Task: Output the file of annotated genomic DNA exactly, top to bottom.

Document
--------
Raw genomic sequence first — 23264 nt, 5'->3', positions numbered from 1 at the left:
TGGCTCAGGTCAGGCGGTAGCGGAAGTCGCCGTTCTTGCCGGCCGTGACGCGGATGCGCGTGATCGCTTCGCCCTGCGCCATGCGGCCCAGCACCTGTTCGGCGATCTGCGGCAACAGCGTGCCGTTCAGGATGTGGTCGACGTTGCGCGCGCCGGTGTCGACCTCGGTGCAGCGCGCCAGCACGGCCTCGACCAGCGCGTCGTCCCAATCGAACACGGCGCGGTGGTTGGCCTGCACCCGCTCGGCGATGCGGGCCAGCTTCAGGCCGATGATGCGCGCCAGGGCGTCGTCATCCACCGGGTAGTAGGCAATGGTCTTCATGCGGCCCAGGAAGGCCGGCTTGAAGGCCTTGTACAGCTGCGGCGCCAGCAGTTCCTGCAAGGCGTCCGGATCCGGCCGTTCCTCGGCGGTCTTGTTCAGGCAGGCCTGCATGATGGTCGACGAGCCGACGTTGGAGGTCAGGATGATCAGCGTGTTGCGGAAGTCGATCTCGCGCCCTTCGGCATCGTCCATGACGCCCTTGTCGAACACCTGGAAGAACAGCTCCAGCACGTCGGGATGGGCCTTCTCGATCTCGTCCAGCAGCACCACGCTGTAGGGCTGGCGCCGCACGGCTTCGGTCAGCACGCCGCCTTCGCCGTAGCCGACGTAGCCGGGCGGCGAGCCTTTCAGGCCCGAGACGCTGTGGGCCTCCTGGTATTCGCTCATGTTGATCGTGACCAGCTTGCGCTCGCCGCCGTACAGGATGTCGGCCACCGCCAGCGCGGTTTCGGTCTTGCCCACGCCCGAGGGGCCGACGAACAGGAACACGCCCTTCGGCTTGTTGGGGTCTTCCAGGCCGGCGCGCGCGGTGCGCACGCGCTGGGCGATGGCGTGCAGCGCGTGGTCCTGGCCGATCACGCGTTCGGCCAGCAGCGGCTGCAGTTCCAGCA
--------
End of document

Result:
Raw genomic sequence first — 23264 nt, 5'->3', positions numbered from 1 at the left:
TGGCTCAGGTCAGGCGGTAGCGGAAGTCGCCGTTCTTGCCGGCCGTGACGCGGATGCGCGTGATCGCTTCGCCCTGCGCCATGCGGCCCAGCACCTGTTCGGCGATCTGCGGCAACAGCGTGCCGTTCAGGATGTGGTCGACGTTGCGCGCGCCGGTGTCGACCTCGGTGCAGCGCGCCAGCACGGCCTCGACCAGCGCGTCGTCCCAATCGAACACGGCGCGGTGGTTGGCCTGCACCCGCTCGGCGATGCGGGCCAGCTTCAGGCCGATGATGCGCGCCAGGGCGTCGTCATCCACCGGGTAGTAGGCAATGGTCTTCATGCGGCCCAGGAAGGCCGGCTTGAAGGCCTTGTACAGCTGCGGCGCCAGCAGTTCCTGCAAGGCGTCCGGATCCGGCCGTTCCTCGGCGGTCTTGTTCAGGCAGGCCTGCATGATGGTCGACGAGCCGACGTTGGAGGTCAGGATGATCAGCGTGTTGCGGAAGTCGATCTCGCGCCCTTCGGCATCGTCCATGACGCCCTTGTCGAACACCTGGAAGAACAGCTCCAGCACGTCGGGATGGGCCTTCTCGATCTCGTCCAGCAGCACCACGCTGTAGGGCTGGCGCCGCACGGCTTCGGTCAGCACGCCGCCTTCGCCGTAGCCGACGTAGCCGGGCGGCGAGCCTTTCAGGCCCGAGACGCTGTGGGCCTCCTGGTATTCGCTCATGTTGATCGTGACCAGCTTGCGCTCGCCGCCGTACAGGATGTCGGCCACCGCCAGCGCGGTTTCGGTCTTGCCCACGCCCGAGGGGCCGACGAACAGGAACACGCCCTTCGGCTTGTTGGGGTCTTCCAGGCCGGCGCGCGCGGTGCGCACGCGCTGGGCGATGGCGTGCAGCGCGTGGTCCTGGCCGATCACGCGTTCGGCCAGCAGCGGCTGCAGTTCCAGCA